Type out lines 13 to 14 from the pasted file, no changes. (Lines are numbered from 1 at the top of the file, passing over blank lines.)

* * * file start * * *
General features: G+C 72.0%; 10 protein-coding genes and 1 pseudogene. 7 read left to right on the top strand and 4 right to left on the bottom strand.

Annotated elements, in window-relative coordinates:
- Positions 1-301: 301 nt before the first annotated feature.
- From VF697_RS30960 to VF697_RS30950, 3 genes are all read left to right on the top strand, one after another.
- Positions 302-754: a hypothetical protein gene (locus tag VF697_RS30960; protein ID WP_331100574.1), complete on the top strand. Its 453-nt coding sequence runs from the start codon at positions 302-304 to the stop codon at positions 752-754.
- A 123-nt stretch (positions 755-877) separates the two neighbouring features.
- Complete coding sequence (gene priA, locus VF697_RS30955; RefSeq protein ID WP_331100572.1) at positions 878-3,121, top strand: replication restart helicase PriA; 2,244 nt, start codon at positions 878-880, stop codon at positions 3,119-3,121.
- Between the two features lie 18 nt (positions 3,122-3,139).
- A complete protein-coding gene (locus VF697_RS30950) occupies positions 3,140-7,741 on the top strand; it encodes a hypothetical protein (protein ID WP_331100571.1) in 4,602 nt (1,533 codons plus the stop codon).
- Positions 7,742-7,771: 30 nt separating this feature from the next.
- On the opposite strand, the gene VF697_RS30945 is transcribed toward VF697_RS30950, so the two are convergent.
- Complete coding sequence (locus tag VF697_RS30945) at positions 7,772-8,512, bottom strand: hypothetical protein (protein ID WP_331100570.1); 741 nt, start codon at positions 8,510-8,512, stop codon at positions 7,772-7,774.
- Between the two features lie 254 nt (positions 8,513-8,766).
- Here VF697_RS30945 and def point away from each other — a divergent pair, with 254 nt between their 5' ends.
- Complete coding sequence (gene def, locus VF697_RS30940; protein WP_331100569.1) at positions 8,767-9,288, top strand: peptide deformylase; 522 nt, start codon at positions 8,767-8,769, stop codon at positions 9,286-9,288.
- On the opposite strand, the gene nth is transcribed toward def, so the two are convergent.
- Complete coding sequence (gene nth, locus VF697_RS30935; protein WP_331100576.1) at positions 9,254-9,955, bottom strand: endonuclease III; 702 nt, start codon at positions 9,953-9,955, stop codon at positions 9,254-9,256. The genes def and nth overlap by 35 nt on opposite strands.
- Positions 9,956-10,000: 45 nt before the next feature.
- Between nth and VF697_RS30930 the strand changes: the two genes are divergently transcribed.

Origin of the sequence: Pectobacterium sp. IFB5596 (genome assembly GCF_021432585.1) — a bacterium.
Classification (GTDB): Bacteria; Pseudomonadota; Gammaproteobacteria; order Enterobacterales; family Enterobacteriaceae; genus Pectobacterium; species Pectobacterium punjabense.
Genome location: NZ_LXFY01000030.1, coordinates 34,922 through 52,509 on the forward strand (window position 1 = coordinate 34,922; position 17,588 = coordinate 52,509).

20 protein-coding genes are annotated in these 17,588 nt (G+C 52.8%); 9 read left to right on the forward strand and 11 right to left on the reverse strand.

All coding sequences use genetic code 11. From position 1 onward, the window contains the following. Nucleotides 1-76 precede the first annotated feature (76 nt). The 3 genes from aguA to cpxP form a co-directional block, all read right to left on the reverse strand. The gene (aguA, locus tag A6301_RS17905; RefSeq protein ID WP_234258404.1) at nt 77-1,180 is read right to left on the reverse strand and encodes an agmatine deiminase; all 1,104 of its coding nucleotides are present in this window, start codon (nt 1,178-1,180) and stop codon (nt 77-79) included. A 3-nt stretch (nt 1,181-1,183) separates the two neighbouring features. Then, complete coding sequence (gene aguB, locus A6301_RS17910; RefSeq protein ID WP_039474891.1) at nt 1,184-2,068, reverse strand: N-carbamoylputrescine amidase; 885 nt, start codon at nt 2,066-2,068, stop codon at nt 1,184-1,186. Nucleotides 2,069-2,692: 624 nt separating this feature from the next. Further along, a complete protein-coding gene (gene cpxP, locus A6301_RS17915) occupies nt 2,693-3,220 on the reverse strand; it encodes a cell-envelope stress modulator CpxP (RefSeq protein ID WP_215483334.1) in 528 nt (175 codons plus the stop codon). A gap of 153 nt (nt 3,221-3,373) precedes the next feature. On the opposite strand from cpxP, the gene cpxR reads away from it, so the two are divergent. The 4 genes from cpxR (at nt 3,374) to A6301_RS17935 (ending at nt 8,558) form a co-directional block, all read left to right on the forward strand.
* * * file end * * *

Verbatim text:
- Between the two features lie 254 nt (positions 8,513-8,766).
- Here VF697_RS30945 and def point away from each other — a divergent pair, with 254 nt between their 5' ends.